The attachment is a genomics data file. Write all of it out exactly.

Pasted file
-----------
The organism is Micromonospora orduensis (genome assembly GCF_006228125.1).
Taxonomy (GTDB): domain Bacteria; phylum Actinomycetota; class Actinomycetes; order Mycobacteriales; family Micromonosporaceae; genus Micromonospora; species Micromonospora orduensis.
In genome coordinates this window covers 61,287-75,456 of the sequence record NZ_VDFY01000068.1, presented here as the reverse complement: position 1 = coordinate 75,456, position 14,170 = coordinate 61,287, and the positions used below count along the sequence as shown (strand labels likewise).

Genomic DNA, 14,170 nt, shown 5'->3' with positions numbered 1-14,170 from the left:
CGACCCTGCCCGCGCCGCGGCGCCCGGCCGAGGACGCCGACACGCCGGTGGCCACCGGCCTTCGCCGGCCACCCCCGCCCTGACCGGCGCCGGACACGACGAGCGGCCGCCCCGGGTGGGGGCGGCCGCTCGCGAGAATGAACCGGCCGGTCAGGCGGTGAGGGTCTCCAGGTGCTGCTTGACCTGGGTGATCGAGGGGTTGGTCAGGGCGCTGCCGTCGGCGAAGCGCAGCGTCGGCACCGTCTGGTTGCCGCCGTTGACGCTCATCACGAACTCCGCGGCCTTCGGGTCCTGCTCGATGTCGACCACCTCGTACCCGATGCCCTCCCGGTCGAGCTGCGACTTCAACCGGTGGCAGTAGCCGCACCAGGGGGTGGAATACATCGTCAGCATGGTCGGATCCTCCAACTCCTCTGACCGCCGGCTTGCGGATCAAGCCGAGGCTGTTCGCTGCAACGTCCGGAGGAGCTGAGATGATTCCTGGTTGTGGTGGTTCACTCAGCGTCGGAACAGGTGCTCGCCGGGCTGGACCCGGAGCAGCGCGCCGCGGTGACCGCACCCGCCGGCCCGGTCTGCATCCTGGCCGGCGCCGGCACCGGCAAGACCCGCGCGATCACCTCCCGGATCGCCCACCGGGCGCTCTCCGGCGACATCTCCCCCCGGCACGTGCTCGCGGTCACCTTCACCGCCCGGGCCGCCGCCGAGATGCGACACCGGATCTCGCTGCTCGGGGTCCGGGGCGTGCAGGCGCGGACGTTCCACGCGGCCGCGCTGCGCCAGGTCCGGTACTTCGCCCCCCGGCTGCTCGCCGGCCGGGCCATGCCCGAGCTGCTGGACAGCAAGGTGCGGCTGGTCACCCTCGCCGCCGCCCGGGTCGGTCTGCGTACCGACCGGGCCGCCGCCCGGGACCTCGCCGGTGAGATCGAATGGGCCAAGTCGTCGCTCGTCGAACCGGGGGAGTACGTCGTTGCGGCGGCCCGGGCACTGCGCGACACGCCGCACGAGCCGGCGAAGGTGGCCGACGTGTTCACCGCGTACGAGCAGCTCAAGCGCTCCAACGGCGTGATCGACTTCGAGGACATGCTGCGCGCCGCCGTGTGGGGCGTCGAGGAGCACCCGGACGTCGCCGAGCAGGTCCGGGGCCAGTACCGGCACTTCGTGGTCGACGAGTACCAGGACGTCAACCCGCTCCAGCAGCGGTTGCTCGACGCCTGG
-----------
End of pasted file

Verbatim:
The organism is Micromonospora orduensis (genome assembly GCF_006228125.1).
Taxonomy (GTDB): domain Bacteria; phylum Actinomycetota; class Actinomycetes; order Mycobacteriales; family Micromonosporaceae; genus Micromonospora; species Micromonospora orduensis.
In genome coordinates this window covers 61,287-75,456 of the sequence record NZ_VDFY01000068.1, presented here as the reverse complement: position 1 = coordinate 75,456, position 14,170 = coordinate 61,287, and the positions used below count along the sequence as shown (strand labels likewise).

Genomic DNA, 14,170 nt, shown 5'->3' with positions numbered 1-14,170 from the left:
CGACCCTGCCCGCGCCGCGGCGCCCGGCCGAGGACGCCGACACGCCGGTGGCCACCGGCCTTCGCCGGCCACCCCCGCCCTGACCGGCGCCGGACACGACGAGCGGCCGCCCCGGGTGGGGGCGGCCGCTCGCGAGAATGAACCGGCCGGTCAGGCGGTGAGGGTCTCCAGGTGCTGCTTGACCTGGGTGATCGAGGGGTTGGTCAGGGCGCTGCCGTCGGCGAAGCGCAGCGTCGGCACCGTCTGGTTGCCGCCGTTGACGCTCATCACGAACTCCGCGGCCTTCGGGTCCTGCTCGATGTCGACCACCTCGTACCCGATGCCCTCCCGGTCGAGCTGCGACTTCAACCGGTGGCAGTAGCCGCACCAGGGGGTGGAATACATCGTCAGCATGGTCGGATCCTCCAACTCCTCTGACCGCCGGCTTGCGGATCAAGCCGAGGCTGTTCGCTGCAACGTCCGGAGGAGCTGAGATGATTCCTGGTTGTGGTGGTTCACTCAGCGTCGGAACAGGTGCTCGCCGGGCTGGACCCGGAGCAGCGCGCCGCGGTGACCGCACCCGCCGGCCCGGTCTGCATCCTGGCCGGCGCCGGCACCGGCAAGACCCGCGCGATCACCTCCCGGATCGCCCACCGGGCGCTCTCCGGCGACATCTCCCCCCGGCACGTGCTCGCGGTCACCTTCACCGCCCGGGCCGCCGCCGAGATGCGACACCGGATCTCGCTGCTCGGGGTCCGGGGCGTGCAGGCGCGGACGTTCCACGCGGCCGCGCTGCGCCAGGTCCGGTACTTCGCCCCCCGGCTGCTCGCCGGCCGGGCCATGCCCGAGCTGCTGGACAGCAAGGTGCGGCTGGTCACCCTCGCCGCCGCCCGGGTCGGTCTGCGTACCGACCGGGCCGCCGCCCGGGACCTCGCCGGTGAGATCGAATGGGCCAAGTCGTCGCTCGTCGAACCGGGGGAGTACGTCGTTGCGGCGGCCCGGGCACTGCGCGACACGCCGCACGAGCCGGCGAAGGTGGCCGACGTGTTCACCGCGTACGAGCAGCTCAAGCGCTCCAACGGCGTGATCGACTTCGAGGACATGCTGCGCGCCGCCGTGTGGGGCGTCGAGGAGCACCCGGACGTCGCCGAGCAGGTCCGGGGCCAGTACCGGCACTTCGTGGTCGACGAGTACCAGGACGTCAACCCGCTCCAGCAGCGGTTGCTCGACGCCTGG